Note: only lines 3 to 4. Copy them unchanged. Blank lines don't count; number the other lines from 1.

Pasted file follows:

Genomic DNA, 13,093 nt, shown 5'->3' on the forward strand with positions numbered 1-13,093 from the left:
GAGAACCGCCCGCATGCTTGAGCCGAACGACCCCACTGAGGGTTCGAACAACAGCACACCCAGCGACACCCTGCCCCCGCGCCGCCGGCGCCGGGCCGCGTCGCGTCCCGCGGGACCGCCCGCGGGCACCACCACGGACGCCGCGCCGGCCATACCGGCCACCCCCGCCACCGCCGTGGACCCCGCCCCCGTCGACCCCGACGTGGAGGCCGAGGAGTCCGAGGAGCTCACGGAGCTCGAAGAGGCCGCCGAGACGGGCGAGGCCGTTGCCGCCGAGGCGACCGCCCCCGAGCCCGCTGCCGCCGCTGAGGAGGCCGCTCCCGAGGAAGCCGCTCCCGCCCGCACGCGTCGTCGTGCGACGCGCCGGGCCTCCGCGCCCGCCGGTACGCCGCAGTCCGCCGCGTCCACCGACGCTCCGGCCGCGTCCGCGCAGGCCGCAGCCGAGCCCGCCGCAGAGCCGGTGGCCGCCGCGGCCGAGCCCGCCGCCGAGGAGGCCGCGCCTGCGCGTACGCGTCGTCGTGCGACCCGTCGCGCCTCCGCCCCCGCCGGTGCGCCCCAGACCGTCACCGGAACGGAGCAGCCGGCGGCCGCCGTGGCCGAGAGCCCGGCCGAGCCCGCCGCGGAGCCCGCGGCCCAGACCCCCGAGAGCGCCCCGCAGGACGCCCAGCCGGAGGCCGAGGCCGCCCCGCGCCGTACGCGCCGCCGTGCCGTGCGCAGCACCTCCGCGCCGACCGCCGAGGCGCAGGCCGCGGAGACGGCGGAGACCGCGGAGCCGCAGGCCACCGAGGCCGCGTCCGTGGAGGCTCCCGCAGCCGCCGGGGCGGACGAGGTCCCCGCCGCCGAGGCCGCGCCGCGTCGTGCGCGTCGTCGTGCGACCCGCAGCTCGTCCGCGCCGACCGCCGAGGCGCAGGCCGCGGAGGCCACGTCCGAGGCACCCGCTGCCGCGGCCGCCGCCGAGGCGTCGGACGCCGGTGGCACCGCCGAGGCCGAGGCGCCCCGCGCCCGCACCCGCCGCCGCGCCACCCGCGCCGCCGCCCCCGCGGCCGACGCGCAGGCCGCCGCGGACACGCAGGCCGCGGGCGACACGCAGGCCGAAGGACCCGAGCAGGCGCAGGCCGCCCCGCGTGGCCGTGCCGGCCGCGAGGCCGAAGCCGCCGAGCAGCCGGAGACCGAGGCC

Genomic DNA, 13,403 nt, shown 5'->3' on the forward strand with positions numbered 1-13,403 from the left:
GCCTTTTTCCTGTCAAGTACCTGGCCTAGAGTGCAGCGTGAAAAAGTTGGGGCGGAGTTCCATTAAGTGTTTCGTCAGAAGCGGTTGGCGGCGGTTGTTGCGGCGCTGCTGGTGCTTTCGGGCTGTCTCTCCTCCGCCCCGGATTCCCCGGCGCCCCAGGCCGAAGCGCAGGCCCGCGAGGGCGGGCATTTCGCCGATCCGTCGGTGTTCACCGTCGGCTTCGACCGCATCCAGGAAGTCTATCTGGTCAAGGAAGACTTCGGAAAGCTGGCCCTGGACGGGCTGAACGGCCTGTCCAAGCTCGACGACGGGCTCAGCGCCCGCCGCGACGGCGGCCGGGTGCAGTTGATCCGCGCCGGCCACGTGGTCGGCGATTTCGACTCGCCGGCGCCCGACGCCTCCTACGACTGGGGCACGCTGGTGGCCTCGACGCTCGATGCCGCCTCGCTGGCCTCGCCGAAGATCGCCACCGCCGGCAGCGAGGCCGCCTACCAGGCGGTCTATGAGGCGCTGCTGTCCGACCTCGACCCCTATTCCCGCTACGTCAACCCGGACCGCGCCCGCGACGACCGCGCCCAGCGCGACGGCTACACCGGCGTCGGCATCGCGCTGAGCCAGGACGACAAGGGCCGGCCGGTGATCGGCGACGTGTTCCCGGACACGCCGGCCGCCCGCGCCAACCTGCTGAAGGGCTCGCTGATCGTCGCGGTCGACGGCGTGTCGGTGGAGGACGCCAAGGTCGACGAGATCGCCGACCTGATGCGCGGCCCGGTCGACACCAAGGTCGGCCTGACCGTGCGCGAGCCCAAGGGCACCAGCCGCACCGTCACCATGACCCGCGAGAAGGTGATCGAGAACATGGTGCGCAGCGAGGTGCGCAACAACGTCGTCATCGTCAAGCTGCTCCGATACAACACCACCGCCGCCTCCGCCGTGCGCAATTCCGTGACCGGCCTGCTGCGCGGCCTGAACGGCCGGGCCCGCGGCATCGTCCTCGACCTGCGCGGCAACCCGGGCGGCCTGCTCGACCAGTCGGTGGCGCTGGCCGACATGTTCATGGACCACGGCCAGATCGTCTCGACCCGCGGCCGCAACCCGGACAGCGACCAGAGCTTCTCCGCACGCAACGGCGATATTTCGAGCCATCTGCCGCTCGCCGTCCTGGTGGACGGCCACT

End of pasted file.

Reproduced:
Genomic DNA, 13,403 nt, shown 5'->3' on the forward strand with positions numbered 1-13,403 from the left:
GCCTTTTTCCTGTCAAGTACCTGGCCTAGAGTGCAGCGTGAAAAAGTTGGGGCGGAGTTCCATTAAGTGTTTCGTCAGAAGCGGTTGGCGGCGGTTGTTGCGGCGCTGCTGGTGCTTTCGGGCTGTCTCTCCTCCGCCCCGGATTCCCCGGCGCCCCAGGCCGAAGCGCAGGCCCGCGAGGGCGGGCATTTCGCCGATCCGTCGGTGTTCACCGTCGGCTTCGACCGCATCCAGGAAGTCTATCTGGTCAAGGAAGACTTCGGAAAGCTGGCCCTGGACGGGCTGAACGGCCTGTCCAAGCTCGACGACGGGCTCAGCGCCCGCCGCGACGGCGGCCGGGTGCAGTTGATCCGCGCCGGCCACGTGGTCGGCGATTTCGACTCGCCGGCGCCCGACGCCTCCTACGACTGGGGCACGCTGGTGGCCTCGACGCTCGATGCCGCCTCGCTGGCCTCGCCGAAGATCGCCACCGCCGGCAGCGAGGCCGCCTACCAGGCGGTCTATGAGGCGCTGCTGTCCGACCTCGACCCCTATTCCCGCTACGTCAACCCGGACCGCGCCCGCGACGACCGCGCCCAGCGCGACGGCTACACCGGCGTCGGCATCGCGCTGAGCCAGGACGACAAGGGCCGGCCGGTGATCGGCGACGTGTTCCCGGACACGCCGGCCGCCCGCGCCAACCTGCTGAAGGGCTCGCTGATCGTCGCGGTCGACGGCGTGTCGGTGGAGGACGCCAAGGTCGACGAGATCGCCGACCTGATGCGCGGCCCGGTCGACACCAAGGTCGGCCTGACCGTGCGCGAGCCCAAGGGCACCAGCCGCACCGTCACCATGACCCGCGAGAAGGTGATCGAGAACATGGTGCGCAGCGAGGTGCGCAACAACGTCGTCATCGTCAAGCTGCTCCGATACAACACCACCGCCGCCTCCGCCGTGCGCAATTCCGTGACCGGCCTGCTGCGCGGCCTGAACGGCCGGGCCCGCGGCATCGTCCTCGACCTGCGCGGCAACCCGGGCGGCCTGCTCGACCAGTCGGTGGCGCTGGCCGACATGTTCATGGACCACGGCCAGATCGTCTCGACCCGCGGCCGCAACCCGGACAGCGACCAGAGCTTCTCCGCACGCAACGGCGATATTTCGAGCCATCTGCCGCTCGCCGTCCTGGTGGACGGCCACT